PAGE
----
Exau is made by Skyler Mapes, a Bay Area native, and her Calabrian husband, Giuseppe Morisani. The two own olive trees in Italy, where their high-quality oil is harvested, pressed, and bottled each year then sold till it’s gone. —Emma Wartzman
Vermont-based Global Village Cuisine makes allergen-free, African-inspired frozen dishes — including chickpea vegetable tajine and Swahili curry chicken — that are available at select Whole Foods and on its website. It was started by Damaris Hall, who reworked many of her family’s Kenyan recipes to be free of dairy, gluten, and nuts.
Harlem Hops, which will be celebrating its second anniversary this year, is Manhattan’s first and only Black-owned craft-beer bar. Founded by three HBCU graduates, the bar offers a rotating selection of craft beer along with small plates. The community-focused bar also runs Harlem Hopes, a nonprofit that provides scholarships to offset the cost of college education to native Harlem residents.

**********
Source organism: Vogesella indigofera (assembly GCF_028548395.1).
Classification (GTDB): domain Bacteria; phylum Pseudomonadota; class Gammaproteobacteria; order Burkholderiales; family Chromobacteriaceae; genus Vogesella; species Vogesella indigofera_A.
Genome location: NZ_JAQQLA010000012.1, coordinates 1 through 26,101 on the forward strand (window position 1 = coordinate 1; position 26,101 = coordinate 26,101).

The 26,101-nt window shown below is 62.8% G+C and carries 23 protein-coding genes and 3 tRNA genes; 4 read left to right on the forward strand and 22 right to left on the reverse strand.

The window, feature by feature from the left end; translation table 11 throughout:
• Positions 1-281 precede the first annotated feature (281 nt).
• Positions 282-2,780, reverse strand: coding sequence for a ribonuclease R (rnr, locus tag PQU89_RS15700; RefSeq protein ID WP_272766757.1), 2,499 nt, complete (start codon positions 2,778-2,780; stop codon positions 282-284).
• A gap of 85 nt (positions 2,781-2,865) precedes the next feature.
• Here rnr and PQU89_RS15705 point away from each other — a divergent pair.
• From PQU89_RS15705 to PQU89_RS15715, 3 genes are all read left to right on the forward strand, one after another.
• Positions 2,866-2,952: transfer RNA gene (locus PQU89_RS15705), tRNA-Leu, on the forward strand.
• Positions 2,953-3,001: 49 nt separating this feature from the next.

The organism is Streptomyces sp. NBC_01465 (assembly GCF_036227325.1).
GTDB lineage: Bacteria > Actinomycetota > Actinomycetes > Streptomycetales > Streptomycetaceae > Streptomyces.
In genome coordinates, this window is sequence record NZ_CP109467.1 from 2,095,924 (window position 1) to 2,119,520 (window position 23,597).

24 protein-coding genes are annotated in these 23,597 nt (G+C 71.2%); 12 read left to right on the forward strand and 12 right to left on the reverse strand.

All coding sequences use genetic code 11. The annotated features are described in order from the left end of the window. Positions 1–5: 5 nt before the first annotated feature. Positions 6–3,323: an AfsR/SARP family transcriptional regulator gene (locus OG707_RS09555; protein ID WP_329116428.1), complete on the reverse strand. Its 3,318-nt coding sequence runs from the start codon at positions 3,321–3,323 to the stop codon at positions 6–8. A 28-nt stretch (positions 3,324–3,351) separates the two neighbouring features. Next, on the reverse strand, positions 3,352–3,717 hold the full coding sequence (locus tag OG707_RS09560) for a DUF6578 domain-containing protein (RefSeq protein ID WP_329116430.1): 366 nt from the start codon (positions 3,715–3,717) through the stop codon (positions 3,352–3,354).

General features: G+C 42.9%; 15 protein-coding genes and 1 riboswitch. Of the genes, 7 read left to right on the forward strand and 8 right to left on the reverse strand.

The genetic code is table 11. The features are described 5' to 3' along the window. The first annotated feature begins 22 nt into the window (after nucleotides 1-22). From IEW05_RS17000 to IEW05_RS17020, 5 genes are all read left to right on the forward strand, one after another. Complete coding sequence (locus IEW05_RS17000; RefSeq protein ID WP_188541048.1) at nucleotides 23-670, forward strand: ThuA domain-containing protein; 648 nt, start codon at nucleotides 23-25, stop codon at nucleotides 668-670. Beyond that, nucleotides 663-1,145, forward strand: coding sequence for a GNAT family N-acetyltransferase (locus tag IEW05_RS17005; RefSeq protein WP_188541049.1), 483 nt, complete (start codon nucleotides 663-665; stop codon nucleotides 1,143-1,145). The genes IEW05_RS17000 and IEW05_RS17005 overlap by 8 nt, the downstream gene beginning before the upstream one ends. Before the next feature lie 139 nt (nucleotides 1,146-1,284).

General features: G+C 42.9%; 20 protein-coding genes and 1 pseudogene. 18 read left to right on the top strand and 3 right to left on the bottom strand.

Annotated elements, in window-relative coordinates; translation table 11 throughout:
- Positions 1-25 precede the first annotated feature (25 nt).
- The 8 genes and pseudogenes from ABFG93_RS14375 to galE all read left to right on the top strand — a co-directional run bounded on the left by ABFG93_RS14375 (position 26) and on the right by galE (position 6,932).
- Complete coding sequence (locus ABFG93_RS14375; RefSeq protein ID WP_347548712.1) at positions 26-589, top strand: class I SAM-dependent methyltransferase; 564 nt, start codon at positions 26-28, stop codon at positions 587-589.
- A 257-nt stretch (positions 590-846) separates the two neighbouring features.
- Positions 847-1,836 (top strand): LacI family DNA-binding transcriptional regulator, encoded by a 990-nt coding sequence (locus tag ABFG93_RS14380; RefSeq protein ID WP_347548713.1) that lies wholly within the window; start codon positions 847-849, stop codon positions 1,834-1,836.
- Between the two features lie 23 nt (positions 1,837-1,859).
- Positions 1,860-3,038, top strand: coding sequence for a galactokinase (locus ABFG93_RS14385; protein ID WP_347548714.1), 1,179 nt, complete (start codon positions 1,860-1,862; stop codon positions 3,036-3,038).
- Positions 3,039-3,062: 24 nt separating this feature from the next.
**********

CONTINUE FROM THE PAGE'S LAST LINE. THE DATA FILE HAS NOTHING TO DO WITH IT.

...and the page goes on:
If you’ve watched season three of Queer Eye on Netflix, you’re probably familiar with Kansas City barbecue pit-masters Deborah “Little” Jones and her sister, Mary “Shorty” Jones, who have been running Jones Bar-B-Q for decades. The Queer Eye cast, after giving both women and the restaurant a makeover, connected them with a manufacturer to help them distribute their secret-family-recipe barbecue sauce. Their tangy-sweet, made-from-scratch sauces are now available online, and if you happen to live in Kansas City, they’re still open for BBQ takeout.